The Glory of Their Times has never been out of print since. There is no list of “best baseball books” that doesn’t include it, and rightly so. It helped jumpstart the burgeoning field of baseball historiography, and it remains a pure pleasure to read. As the baseball writer Bill James has observed, four of the 22 players interviewed for the first edition—Stan Coveleski, Goose Goslin, Harry Hooper, and Rube Marquard—were inducted into the Baseball Hall of Fame within five years of Glory’s publication, despite questionable qualifications and no prior momentum to their candidacies. Jim Carouthers summarized the book succinctly and accurately in The New Bill James Historical Baseball Abstract (2001): “Often imitated, never excelled.”
So you can imagine my surprise to recently discover a powerful oral history of baseball that predated The Glory of Their Times by two years. What’s more, this now-forgotten book was written by the man whose biopic was the number-one movie in America this April: Jackie Robinson.
The misleadingly titled Baseball Has Done It was not some kind of gee-whiz celebration of the sport’s integration. It was a forceful attempt to document the human struggles involved in that monumental project, through first-person accounts from black and white players and coaches ranging from Branch Rickey to eventual homerun champ Henry Aaron to accused racist Alvin Dark. Robinson’s explicit aim was to apply lessons learned from baseball to the raging civil rights debate of the day.
Reading the book in 2013 doesn’t just deliver a sharp slap of a reminder about how disgustingly racist much of this country still was within recent memory. (Black players still routinely faced “whites only” public accommodations in Florida during the 1960s, for example.) It also calls into question just why a contemporaneous history of great ballplayers discussing their struggles faded into immediate obscurity while Glory’s paean to segregation-era ball rocketed to instant fame.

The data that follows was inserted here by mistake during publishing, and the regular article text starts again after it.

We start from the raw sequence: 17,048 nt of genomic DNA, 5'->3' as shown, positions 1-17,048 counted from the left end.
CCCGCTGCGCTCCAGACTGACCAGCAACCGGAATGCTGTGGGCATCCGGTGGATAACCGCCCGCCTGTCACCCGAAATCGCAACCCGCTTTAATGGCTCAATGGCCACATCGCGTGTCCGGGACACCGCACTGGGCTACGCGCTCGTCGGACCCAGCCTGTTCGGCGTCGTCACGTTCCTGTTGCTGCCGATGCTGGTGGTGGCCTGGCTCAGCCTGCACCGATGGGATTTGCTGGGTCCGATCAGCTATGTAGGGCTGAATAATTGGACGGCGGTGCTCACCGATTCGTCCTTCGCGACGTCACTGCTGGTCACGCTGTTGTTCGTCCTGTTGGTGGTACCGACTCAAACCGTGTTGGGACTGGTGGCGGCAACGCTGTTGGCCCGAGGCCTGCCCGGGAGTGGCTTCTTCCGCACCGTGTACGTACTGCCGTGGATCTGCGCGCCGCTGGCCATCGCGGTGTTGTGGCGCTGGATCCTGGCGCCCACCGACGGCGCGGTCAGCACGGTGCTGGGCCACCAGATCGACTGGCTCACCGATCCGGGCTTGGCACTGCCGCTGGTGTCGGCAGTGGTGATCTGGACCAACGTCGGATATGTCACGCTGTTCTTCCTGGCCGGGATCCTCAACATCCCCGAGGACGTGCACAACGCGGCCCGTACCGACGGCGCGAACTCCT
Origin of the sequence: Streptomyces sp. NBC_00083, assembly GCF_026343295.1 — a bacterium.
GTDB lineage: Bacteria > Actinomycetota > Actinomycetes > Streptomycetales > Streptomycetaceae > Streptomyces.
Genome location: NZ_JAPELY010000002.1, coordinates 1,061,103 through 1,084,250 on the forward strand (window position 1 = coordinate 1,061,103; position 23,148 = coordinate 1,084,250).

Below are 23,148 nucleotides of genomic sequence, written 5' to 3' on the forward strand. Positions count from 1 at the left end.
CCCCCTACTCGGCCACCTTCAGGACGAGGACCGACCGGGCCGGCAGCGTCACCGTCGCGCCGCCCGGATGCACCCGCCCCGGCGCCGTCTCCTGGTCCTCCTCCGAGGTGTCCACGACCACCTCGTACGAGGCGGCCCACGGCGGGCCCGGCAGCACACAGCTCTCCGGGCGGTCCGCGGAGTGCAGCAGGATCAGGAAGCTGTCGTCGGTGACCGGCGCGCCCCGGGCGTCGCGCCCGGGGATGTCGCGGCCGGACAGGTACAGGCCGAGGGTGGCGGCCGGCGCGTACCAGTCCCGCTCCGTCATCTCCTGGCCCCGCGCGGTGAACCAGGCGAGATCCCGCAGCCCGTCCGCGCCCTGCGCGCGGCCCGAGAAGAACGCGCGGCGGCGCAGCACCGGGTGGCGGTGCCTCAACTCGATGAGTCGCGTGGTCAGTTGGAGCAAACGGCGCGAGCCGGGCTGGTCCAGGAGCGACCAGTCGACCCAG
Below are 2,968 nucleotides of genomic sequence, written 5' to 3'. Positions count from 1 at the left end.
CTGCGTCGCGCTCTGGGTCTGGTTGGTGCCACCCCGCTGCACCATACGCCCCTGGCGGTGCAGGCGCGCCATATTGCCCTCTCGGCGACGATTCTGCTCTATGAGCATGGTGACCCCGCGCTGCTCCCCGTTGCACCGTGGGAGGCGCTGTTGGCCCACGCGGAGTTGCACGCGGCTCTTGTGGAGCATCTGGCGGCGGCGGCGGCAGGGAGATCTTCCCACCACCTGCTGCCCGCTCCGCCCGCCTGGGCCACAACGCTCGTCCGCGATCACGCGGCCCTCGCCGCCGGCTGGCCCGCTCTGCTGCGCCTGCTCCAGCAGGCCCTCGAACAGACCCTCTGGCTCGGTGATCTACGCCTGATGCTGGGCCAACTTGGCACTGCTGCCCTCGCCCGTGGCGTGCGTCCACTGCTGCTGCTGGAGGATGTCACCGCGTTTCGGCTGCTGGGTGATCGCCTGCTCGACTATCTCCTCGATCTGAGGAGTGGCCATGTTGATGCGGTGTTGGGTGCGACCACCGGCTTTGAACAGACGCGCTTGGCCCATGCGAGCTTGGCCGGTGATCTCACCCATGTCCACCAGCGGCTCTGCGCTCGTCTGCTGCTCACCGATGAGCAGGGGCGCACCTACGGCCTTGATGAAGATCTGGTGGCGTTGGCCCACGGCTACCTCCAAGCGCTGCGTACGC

“The right of every American to first-class citizenship is the most important issue today,” reads Robinson’s brushback pitch of an opening line. “We Negroes are determined that our children shall enjoy the same blessings of democracy as white children. We are adamant: we intend to use every means at our disposal to smash segregation and discrimination wherever it appears. We are staring into the face of our oppressors and demanding by what right of skin coloration do they consider themselves our superiors.”
It’s that last sentence that captures Robinson’s furious competitive essence in a way that 42, like most worshipful treatments of the man, can’t quite convey. Who the hell are you, Jackie was always demanding to know, to think you are better than me?
Growing up even in the comparatively more tolerant environs of Pasadena, California, Robinson looked at life’s various unfair playing fields and made a calculated if depressing choice. “When I was about eight I discovered that in one sector of life in Southern California I was free to compete with whites on equal terms—in sports.” And oh, did he compete—in soccer, softball, tennis, and ping pong in addition to the three non-baseball sports he dominated at UCLA: football (where he led the nation in punt-return average), basketball (where he was MVP of the West Coast Conference and two-time scoring leader), and track (where he was the national champion in the long jump).